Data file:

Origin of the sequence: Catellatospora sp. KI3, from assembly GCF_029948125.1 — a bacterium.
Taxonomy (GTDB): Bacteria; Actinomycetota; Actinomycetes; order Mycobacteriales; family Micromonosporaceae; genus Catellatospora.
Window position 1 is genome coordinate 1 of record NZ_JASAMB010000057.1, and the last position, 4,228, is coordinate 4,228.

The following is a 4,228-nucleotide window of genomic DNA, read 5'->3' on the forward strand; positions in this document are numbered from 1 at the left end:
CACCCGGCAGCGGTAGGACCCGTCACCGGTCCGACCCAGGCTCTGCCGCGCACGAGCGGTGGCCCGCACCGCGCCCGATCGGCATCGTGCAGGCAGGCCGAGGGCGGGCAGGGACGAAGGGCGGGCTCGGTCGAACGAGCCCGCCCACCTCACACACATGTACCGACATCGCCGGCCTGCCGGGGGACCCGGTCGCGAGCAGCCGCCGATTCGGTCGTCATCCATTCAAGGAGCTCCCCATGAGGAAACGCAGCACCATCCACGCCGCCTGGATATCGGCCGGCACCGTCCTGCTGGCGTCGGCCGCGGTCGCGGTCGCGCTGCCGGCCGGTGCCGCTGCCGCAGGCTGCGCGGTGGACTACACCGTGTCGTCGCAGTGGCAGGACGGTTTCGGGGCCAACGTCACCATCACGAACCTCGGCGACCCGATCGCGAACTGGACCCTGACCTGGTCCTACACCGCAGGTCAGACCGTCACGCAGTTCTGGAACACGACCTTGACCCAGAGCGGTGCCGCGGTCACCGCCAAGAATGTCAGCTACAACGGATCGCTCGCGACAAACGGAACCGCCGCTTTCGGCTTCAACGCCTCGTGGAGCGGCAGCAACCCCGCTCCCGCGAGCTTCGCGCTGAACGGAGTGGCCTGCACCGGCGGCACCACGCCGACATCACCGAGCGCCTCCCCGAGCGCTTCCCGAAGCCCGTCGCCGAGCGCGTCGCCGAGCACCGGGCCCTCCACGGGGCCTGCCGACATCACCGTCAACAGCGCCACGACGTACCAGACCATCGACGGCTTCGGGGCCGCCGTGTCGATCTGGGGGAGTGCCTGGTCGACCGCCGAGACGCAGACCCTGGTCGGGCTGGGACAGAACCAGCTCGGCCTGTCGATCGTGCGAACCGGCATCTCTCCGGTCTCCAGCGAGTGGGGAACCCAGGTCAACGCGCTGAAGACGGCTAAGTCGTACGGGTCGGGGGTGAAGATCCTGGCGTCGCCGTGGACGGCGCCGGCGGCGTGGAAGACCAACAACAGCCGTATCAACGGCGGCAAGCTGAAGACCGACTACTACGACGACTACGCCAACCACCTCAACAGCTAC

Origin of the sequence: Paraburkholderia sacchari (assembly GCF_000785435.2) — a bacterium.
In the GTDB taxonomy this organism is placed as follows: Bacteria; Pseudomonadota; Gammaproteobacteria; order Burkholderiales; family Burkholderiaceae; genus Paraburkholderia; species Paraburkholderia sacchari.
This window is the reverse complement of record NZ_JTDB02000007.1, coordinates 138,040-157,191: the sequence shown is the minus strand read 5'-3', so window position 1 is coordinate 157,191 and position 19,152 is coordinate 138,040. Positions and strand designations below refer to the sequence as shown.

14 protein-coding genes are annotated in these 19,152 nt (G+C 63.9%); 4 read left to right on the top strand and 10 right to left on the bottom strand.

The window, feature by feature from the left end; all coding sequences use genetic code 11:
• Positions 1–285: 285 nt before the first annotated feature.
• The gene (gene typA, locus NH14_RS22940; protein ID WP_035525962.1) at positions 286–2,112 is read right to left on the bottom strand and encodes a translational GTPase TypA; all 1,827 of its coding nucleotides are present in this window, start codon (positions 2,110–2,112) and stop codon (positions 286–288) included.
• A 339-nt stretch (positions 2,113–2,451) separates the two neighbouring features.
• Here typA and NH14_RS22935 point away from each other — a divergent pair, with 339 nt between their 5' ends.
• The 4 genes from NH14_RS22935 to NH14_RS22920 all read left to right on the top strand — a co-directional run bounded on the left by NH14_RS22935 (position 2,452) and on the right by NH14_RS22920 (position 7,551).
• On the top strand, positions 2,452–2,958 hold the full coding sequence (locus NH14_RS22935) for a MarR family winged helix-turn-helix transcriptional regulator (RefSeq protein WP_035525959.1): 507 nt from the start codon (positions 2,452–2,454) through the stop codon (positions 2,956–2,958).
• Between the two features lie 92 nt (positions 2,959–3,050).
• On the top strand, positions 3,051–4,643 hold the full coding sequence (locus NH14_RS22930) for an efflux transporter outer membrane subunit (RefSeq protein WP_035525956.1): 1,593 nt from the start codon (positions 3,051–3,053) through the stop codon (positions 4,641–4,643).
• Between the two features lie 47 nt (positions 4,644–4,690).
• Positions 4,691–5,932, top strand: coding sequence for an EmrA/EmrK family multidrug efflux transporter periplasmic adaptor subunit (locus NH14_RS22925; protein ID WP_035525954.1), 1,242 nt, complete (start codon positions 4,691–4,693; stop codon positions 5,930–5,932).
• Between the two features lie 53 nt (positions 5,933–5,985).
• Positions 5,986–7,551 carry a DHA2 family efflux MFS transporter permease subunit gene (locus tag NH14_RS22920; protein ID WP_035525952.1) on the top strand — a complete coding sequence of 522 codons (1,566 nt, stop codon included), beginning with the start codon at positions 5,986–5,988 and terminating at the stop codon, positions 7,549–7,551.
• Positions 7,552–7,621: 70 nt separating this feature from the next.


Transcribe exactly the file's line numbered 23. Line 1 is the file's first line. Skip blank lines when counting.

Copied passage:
• Positions 7,552–7,621: 70 nt separating this feature from the next.